Life is unpredictable, and sometimes things happen that we never saw coming.
Whether it's a sudden health issue, a family emergency, or just the need for a well-deserved break, there may come a time when you're unable to run your advice business. The question is: do you have the systems, processes, and people in place to keep your business thriving even when you can't be at the helm?
Over the past 12 months, I’ve attended three funerals: a family member, a client and a colleague/mentor. As is often the case, it caused me to sit back and consider the many things that need to be put in place should the unexpected happen.
Running an advice business – whether it's coaching, consulting, or any other form of guidance – requires more than just your expertise and it’s an expensive exercise. It involves a web of interconnected elements that, when well-planned, can ensure the continuity and success of your business even if life throws you a curveball.
Building robust systems and processes
Systems and processes are the foundation of a resilient advice business. These are the gears that keep the machine running smoothly, even when you're not there to turn the handle. Start by documenting your daily operations, from client onboarding to delivering your services and handling administrative tasks.
Consider how technology can automate repetitive tasks. Whether it's scheduling appointments, managing client data or sending follow-up emails, automation can streamline your workflow and make it easier for someone else to step in seamlessly.
Cloud-based tools can also be a game-changer. Storing essential documents and data in the cloud ensures accessibility from anywhere, allowing you or your designated team members to pick up where you left off without missing a beat.
Preparing your people
Your team, whether big or small, is a crucial asset to the continuity of your business. If you're a solo advice business, think about potential collaborators or freelancers who could step in temporarily. If you have a team, ensure that everyone is cross-trained and familiar with each other's responsibilities. After all, it’s the people that will keep your business going.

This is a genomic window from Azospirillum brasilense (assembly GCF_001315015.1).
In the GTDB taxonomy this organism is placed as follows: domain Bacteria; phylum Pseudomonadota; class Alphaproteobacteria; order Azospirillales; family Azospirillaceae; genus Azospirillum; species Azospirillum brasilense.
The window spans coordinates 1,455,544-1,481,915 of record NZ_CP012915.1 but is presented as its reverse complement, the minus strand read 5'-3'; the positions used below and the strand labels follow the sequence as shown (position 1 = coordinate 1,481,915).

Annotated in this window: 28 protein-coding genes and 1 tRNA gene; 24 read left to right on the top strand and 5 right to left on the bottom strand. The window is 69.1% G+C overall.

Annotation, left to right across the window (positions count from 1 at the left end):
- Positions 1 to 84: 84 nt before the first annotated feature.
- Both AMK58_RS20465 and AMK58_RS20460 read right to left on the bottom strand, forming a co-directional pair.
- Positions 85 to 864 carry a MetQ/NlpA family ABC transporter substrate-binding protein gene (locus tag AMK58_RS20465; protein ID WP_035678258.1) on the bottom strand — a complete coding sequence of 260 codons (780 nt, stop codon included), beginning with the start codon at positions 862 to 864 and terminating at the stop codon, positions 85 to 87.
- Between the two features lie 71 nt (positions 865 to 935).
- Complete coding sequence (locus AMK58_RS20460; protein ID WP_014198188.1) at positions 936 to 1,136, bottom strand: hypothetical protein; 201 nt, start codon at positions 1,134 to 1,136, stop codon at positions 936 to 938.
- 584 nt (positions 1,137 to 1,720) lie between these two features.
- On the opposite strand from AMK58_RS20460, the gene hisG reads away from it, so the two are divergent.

Communication and meaningful connections are key. Let your team know about your contingency plans and ensure they have access to the information and resources they need. Regular check-ins and updates can keep everyone in the loop and ready to take charge if needed.
This won’t happen overnight; it takes months and years to build a strong team with future leaders within it. You won’t know immediately where the hidden gems are, as sometimes you need to foster and coach them to help them grow and flourish to become the leaders you aspire them to be.
Creating a succession plan
A succession plan might sound like something reserved for big companies, but it's equally important for small advice businesses. Identify key roles within your business and groom potential successors and future leaders. This could be someone from your team or even a trusted external contact who understands your business.
Clearly outline the steps to be taken in case of your temporary absence or, in more extreme cases, a permanent departure. Having a designated person who can step into leadership roles, even temporarily, can be a lifeline for your business.
Documenting your expertise
Your advice business likely thrives on your unique insights and expertise. Don't keep all that knowledge locked in your head. Document your processes, methodologies, and best practices. This not only aids in training others but also ensures that the essence of your advice business remains intact even if you're not there to personally deliver it.
Consider creating a knowledge repository: this could be presented via written documentation, video tutorials or a combination of both. This not only helps your team but can also serve as valuable resources for your clients.
Running an advice business involves more than just providing excellent guidance; it's about building a resilient infrastructure that can weather unexpected storms. By investing time in creating robust systems, preparing your people, establishing a succession plan and documenting your expertise, you're not only future-proofing your business but also ensuring that the impact of your advice continues even when you're not the one giving it.
Life is unpredictable, but with the right preparations, your advice business can remain a beacon of support and guidance, no matter what happens. So: what have you done to help create your succession plan should the unexpected happen?